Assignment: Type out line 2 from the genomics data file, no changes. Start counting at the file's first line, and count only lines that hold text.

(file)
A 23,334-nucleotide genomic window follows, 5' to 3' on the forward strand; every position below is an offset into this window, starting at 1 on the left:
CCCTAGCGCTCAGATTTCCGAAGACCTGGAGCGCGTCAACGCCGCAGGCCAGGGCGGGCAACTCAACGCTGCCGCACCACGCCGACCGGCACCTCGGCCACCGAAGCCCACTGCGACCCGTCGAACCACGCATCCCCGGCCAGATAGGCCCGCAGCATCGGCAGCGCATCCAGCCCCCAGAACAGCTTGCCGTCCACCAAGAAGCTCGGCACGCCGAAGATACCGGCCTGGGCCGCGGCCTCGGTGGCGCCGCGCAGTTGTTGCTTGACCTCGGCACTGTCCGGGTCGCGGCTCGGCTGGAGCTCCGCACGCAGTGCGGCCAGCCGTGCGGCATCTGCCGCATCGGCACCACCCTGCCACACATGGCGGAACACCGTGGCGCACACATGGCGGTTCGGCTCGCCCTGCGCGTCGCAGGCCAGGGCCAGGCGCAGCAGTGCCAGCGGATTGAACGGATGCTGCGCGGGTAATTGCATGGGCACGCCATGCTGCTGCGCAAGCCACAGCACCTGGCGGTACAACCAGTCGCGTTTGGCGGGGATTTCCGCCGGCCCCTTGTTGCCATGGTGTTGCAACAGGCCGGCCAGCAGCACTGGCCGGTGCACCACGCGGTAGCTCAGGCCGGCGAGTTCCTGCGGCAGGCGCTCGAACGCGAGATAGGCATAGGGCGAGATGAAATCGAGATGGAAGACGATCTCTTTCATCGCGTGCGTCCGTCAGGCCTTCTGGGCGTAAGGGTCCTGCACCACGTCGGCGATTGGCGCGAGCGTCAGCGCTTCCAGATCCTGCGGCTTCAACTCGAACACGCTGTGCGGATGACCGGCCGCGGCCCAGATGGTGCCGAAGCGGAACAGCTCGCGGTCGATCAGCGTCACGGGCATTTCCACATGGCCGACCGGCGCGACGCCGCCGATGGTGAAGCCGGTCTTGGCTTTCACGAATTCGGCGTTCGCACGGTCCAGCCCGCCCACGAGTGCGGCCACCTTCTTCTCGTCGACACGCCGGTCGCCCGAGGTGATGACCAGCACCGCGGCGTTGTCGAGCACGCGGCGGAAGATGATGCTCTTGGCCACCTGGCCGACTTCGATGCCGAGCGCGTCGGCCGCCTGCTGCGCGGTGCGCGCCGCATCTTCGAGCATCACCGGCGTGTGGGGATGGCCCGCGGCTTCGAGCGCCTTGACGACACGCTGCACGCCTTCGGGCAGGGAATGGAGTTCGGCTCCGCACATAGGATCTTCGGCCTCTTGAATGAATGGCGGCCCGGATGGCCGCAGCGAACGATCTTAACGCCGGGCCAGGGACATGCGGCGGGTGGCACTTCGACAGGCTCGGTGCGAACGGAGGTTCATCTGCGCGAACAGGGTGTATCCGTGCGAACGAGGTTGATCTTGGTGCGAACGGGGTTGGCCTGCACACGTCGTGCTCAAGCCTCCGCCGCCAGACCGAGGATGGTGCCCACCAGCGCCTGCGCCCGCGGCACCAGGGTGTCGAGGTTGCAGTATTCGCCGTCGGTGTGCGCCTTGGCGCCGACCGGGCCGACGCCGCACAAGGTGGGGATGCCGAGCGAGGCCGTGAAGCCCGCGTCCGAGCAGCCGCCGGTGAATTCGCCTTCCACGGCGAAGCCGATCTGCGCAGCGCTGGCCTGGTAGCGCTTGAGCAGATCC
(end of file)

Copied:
CCCTAGCGCTCAGATTTCCGAAGACCTGGAGCGCGTCAACGCCGCAGGCCAGGGCGGGCAACTCAACGCTGCCGCACCACGCCGACCGGCACCTCGGCCACCGAAGCCCACTGCGACCCGTCGAACCACGCATCCCCGGCCAGATAGGCCCGCAGCATCGGCAGCGCATCCAGCCCCCAGAACAGCTTGCCGTCCACCAAGAAGCTCGGCACGCCGAAGATACCGGCCTGGGCCGCGGCCTCGGTGGCGCCGCGCAGTTGTTGCTTGACCTCGGCACTGTCCGGGTCGCGGCTCGGCTGGAGCTCCGCACGCAGTGCGGCCAGCCGTGCGGCATCTGCCGCATCGGCACCACCCTGCCACACATGGCGGAACACCGTGGCGCACACATGGCGGTTCGGCTCGCCCTGCGCGTCGCAGGCCAGGGCCAGGCGCAGCAGTGCCAGCGGATTGAACGGATGCTGCGCGGGTAATTGCATGGGCACGCCATGCTGCTGCGCAAGCCACAGCACCTGGCGGTACAACCAGTCGCGTTTGGCGGGGATTTCCGCCGGCCCCTTGTTGCCATGGTGTTGCAACAGGCCGGCCAGCAGCACTGGCCGGTGCACCACGCGGTAGCTCAGGCCGGCGAGTTCCTGCGGCAGGCGCTCGAACGCGAGATAGGCATAGGGCGAGATGAAATCGAGATGGAAGACGATCTCTTTCATCGCGTGCGTCCGTCAGGCCTTCTGGGCGTAAGGGTCCTGCACCACGTCGGCGATTGGCGCGAGCGTCAGCGCTTCCAGATCCTGCGGCTTCAACTCGAACACGCTGTGCGGATGACCGGCCGCGGCCCAGATGGTGCCGAAGCGGAACAGCTCGCGGTCGATCAGCGTCACGGGCATTTCCACATGGCCGACCGGCGCGACGCCGCCGATGGTGAAGCCGGTCTTGGCTTTCACGAATTCGGCGTTCGCACGGTCCAGCCCGCCCACGAGTGCGGCCACCTTCTTCTCGTCGACACGCCGGTCGCCCGAGGTGATGACCAGCACCGCGGCGTTGTCGAGCACGCGGCGGAAGATGATGCTCTTGGCCACCTGGCCGACTTCGATGCCGAGCGCGTCGGCCGCCTGCTGCGCGGTGCGCGCCGCATCTTCGAGCATCACCGGCGTGTGGGGATGGCCCGCGGCTTCGAGCGCCTTGACGACACGCTGCACGCCTTCGGGCAGGGAATGGAGTTCGGCTCCGCACATAGGATCTTCGGCCTCTTGAATGAATGGCGGCCCGGATGGCCGCAGCGAACGATCTTAACGCCGGGCCAGGGACATGCGGCGGGTGGCACTTCGACAGGCTCGGTGCGAACGGAGGTTCATCTGCGCGAACAGGGTGTATCCGTGCGAACGAGGTTGATCTTGGTGCGAACGGGGTTGGCCTGCACACGTCGTGCTCAAGCCTCCGCCGCCAGACCGAGGATGGTGCCCACCAGCGCCTGCGCCCGCGGCACCAGGGTGTCGAGGTTGCAGTATTCGCCGTCGGTGTGCGCCTTGGCGCCGACCGGGCCGACGCCGCACAAGGTGGGGATGCCGAGCGAGGCCGTGAAGCCCGCGTCCGAGCAGCCGCCGGTGAATTCGCCTTCCACGGCGAAGCCGATCTGCGCAGCGCTGGCCTGGTAGCGCTTGAGCAGATCC